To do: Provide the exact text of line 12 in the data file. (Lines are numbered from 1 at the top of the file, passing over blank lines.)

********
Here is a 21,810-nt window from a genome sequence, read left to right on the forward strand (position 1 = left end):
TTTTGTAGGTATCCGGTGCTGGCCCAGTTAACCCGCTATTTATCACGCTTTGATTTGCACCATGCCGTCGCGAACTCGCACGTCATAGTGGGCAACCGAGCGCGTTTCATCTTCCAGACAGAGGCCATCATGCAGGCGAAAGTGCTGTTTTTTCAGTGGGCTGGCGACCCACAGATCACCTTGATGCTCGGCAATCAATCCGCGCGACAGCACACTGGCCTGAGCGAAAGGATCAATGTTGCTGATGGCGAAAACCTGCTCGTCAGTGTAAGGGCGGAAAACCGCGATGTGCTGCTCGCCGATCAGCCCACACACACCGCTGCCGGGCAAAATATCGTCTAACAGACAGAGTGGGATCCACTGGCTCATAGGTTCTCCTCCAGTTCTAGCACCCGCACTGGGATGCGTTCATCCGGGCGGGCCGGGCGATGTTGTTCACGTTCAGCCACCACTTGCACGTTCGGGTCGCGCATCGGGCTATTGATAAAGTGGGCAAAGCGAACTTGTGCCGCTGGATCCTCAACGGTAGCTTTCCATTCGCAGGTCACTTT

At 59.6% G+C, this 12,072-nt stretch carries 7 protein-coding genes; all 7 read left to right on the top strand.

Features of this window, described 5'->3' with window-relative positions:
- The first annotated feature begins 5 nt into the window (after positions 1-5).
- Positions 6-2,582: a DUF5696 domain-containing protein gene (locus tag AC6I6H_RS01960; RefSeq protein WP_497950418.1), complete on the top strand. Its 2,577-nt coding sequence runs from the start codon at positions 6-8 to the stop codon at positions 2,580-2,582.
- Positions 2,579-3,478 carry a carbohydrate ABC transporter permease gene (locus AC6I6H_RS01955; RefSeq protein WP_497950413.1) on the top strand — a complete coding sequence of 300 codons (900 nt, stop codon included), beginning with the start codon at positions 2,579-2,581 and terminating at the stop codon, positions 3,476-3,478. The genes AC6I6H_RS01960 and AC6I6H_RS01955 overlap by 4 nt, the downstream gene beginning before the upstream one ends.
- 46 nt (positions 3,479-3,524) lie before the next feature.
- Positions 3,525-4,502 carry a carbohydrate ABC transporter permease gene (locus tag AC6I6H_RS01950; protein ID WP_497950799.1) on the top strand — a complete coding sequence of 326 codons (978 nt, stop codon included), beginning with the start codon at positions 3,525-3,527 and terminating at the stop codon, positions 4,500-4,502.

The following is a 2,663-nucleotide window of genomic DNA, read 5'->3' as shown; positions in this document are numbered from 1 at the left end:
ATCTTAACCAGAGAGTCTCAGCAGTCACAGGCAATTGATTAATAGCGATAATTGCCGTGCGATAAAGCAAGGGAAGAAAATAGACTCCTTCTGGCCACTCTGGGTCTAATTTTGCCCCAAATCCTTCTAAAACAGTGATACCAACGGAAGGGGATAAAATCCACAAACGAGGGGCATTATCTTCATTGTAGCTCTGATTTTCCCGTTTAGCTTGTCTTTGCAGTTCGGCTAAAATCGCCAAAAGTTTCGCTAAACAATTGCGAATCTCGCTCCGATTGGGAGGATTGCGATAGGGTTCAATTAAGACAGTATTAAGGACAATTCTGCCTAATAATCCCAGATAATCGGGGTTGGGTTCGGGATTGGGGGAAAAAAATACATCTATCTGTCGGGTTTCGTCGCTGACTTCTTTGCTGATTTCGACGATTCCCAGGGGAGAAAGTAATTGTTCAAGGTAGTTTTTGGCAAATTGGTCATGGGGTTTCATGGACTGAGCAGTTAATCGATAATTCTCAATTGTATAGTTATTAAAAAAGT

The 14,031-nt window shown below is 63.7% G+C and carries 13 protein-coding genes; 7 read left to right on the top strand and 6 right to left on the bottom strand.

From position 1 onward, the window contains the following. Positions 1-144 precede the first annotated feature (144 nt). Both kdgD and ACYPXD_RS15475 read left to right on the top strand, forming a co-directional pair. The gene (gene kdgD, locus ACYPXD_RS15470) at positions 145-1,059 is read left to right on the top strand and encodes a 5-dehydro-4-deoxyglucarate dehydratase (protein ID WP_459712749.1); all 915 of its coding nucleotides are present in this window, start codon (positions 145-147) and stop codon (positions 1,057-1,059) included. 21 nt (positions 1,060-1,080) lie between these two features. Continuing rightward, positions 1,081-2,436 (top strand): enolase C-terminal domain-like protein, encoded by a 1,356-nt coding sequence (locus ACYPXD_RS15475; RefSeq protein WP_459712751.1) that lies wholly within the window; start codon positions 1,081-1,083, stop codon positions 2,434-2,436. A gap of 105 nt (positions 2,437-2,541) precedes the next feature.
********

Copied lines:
The 14,031-nt window shown below is 63.7% G+C and carries 13 protein-coding genes; 7 read left to right on the top strand and 6 right to left on the bottom strand.